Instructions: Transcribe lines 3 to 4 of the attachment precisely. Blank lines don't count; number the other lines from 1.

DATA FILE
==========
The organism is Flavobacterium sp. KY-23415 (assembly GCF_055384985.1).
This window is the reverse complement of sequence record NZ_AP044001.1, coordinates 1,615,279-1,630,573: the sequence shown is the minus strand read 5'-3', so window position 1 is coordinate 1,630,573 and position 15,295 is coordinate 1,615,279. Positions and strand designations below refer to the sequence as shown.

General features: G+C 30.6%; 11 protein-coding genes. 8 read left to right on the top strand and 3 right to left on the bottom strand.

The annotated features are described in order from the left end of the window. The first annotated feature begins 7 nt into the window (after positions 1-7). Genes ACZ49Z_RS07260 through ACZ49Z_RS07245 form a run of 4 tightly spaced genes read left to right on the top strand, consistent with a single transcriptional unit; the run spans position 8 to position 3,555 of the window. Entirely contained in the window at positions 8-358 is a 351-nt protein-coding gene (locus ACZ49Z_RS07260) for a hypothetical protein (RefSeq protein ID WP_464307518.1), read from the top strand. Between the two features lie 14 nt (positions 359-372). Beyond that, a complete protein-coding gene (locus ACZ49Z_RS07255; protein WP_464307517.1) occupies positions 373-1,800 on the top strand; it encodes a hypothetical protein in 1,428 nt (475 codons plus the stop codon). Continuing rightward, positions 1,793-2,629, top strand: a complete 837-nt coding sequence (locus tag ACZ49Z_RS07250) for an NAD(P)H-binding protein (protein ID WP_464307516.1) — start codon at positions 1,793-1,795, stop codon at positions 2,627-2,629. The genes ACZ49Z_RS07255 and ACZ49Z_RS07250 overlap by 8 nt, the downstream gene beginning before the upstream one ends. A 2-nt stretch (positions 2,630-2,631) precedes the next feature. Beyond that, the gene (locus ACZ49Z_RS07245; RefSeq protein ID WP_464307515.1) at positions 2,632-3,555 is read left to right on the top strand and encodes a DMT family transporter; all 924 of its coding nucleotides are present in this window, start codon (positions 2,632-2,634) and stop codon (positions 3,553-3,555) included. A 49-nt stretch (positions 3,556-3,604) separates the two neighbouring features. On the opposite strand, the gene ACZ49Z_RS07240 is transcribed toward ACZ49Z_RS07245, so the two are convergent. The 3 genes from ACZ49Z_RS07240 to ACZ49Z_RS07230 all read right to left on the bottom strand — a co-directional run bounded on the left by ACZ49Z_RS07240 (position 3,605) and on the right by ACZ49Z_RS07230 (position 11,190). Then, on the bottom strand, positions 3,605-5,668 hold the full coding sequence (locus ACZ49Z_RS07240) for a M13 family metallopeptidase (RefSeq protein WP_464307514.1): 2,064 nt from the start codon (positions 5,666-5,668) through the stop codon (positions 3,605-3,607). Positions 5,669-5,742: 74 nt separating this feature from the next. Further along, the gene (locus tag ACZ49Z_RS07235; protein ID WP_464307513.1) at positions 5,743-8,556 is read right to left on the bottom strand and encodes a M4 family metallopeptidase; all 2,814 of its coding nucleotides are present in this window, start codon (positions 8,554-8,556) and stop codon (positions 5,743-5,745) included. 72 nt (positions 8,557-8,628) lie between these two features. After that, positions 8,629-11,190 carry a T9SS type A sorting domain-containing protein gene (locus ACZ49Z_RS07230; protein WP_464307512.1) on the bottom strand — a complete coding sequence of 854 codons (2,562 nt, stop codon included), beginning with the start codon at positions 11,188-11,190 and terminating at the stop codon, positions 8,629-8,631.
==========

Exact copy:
General features: G+C 30.6%; 11 protein-coding genes. 8 read left to right on the top strand and 3 right to left on the bottom strand.

The annotated features are described in order from the left end of the window. The first annotated feature begins 7 nt into the window (after positions 1-7). Genes ACZ49Z_RS07260 through ACZ49Z_RS07245 form a run of 4 tightly spaced genes read left to right on the top strand, consistent with a single transcriptional unit; the run spans position 8 to position 3,555 of the window. Entirely contained in the window at positions 8-358 is a 351-nt protein-coding gene (locus ACZ49Z_RS07260) for a hypothetical protein (RefSeq protein ID WP_464307518.1), read from the top strand. Between the two features lie 14 nt (positions 359-372). Beyond that, a complete protein-coding gene (locus ACZ49Z_RS07255; protein WP_464307517.1) occupies positions 373-1,800 on the top strand; it encodes a hypothetical protein in 1,428 nt (475 codons plus the stop codon). Continuing rightward, positions 1,793-2,629, top strand: a complete 837-nt coding sequence (locus tag ACZ49Z_RS07250) for an NAD(P)H-binding protein (protein ID WP_464307516.1) — start codon at positions 1,793-1,795, stop codon at positions 2,627-2,629. The genes ACZ49Z_RS07255 and ACZ49Z_RS07250 overlap by 8 nt, the downstream gene beginning before the upstream one ends. A 2-nt stretch (positions 2,630-2,631) precedes the next feature. Beyond that, the gene (locus ACZ49Z_RS07245; RefSeq protein ID WP_464307515.1) at positions 2,632-3,555 is read left to right on the top strand and encodes a DMT family transporter; all 924 of its coding nucleotides are present in this window, start codon (positions 2,632-2,634) and stop codon (positions 3,553-3,555) included. A 49-nt stretch (positions 3,556-3,604) separates the two neighbouring features. On the opposite strand, the gene ACZ49Z_RS07240 is transcribed toward ACZ49Z_RS07245, so the two are convergent. The 3 genes from ACZ49Z_RS07240 to ACZ49Z_RS07230 all read right to left on the bottom strand — a co-directional run bounded on the left by ACZ49Z_RS07240 (position 3,605) and on the right by ACZ49Z_RS07230 (position 11,190). Then, on the bottom strand, positions 3,605-5,668 hold the full coding sequence (locus ACZ49Z_RS07240) for a M13 family metallopeptidase (RefSeq protein WP_464307514.1): 2,064 nt from the start codon (positions 5,666-5,668) through the stop codon (positions 3,605-3,607). Positions 5,669-5,742: 74 nt separating this feature from the next. Further along, the gene (locus tag ACZ49Z_RS07235; protein ID WP_464307513.1) at positions 5,743-8,556 is read right to left on the bottom strand and encodes a M4 family metallopeptidase; all 2,814 of its coding nucleotides are present in this window, start codon (positions 8,554-8,556) and stop codon (positions 5,743-5,745) included. 72 nt (positions 8,557-8,628) lie between these two features. After that, positions 8,629-11,190 carry a T9SS type A sorting domain-containing protein gene (locus ACZ49Z_RS07230; protein WP_464307512.1) on the bottom strand — a complete coding sequence of 854 codons (2,562 nt, stop codon included), beginning with the start codon at positions 11,188-11,190 and terminating at the stop codon, positions 8,629-8,631.